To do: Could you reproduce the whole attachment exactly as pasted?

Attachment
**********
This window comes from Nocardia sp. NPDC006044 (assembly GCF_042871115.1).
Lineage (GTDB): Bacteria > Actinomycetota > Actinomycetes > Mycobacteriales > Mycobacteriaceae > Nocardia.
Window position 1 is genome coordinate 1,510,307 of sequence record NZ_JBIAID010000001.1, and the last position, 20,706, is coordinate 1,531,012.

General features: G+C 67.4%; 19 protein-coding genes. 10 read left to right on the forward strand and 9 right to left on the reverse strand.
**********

This window comes from Nocardia sp. NPDC006044 (assembly GCF_042871115.1).
Lineage (GTDB): Bacteria > Actinomycetota > Actinomycetes > Mycobacteriales > Mycobacteriaceae > Nocardia.
Window position 1 is genome coordinate 1,510,307 of sequence record NZ_JBIAID010000001.1, and the last position, 20,706, is coordinate 1,531,012.

General features: G+C 67.4%; 19 protein-coding genes. 10 read left to right on the forward strand and 9 right to left on the reverse strand.